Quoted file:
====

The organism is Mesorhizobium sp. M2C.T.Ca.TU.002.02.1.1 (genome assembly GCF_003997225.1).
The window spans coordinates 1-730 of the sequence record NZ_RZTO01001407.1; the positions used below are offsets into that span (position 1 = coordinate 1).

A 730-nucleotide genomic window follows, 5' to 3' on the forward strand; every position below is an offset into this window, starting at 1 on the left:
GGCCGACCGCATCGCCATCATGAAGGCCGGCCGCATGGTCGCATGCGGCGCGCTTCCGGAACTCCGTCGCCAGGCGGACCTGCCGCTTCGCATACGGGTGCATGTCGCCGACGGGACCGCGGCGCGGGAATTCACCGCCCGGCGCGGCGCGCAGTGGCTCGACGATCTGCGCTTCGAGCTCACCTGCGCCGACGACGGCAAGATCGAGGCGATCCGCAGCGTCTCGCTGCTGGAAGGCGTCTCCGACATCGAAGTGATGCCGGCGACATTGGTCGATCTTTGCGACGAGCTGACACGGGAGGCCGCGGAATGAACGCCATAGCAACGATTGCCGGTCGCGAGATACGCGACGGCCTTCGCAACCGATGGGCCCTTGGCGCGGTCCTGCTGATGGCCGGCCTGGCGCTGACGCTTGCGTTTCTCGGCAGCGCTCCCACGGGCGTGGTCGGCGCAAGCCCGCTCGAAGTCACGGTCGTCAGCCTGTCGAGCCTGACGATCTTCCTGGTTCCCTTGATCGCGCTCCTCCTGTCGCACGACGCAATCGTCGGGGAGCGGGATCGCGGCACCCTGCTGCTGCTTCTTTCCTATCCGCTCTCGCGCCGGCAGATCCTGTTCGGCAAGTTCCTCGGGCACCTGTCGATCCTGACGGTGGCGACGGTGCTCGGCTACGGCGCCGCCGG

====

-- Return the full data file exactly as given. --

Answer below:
The organism is Mesorhizobium sp. M2C.T.Ca.TU.002.02.1.1 (genome assembly GCF_003997225.1).
The window spans coordinates 1-730 of the sequence record NZ_RZTO01001407.1; the positions used below are offsets into that span (position 1 = coordinate 1).

A 730-nucleotide genomic window follows, 5' to 3' on the forward strand; every position below is an offset into this window, starting at 1 on the left:
GGCCGACCGCATCGCCATCATGAAGGCCGGCCGCATGGTCGCATGCGGCGCGCTTCCGGAACTCCGTCGCCAGGCGGACCTGCCGCTTCGCATACGGGTGCATGTCGCCGACGGGACCGCGGCGCGGGAATTCACCGCCCGGCGCGGCGCGCAGTGGCTCGACGATCTGCGCTTCGAGCTCACCTGCGCCGACGACGGCAAGATCGAGGCGATCCGCAGCGTCTCGCTGCTGGAAGGCGTCTCCGACATCGAAGTGATGCCGGCGACATTGGTCGATCTTTGCGACGAGCTGACACGGGAGGCCGCGGAATGAACGCCATAGCAACGATTGCCGGTCGCGAGATACGCGACGGCCTTCGCAACCGATGGGCCCTTGGCGCGGTCCTGCTGATGGCCGGCCTGGCGCTGACGCTTGCGTTTCTCGGCAGCGCTCCCACGGGCGTGGTCGGCGCAAGCCCGCTCGAAGTCACGGTCGTCAGCCTGTCGAGCCTGACGATCTTCCTGGTTCCCTTGATCGCGCTCCTCCTGTCGCACGACGCAATCGTCGGGGAGCGGGATCGCGGCACCCTGCTGCTGCTTCTTTCCTATCCGCTCTCGCGCCGGCAGATCCTGTTCGGCAAGTTCCTCGGGCACCTGTCGATCCTGACGGTGGCGACGGTGCTCGGCTACGGCGCCGCCGG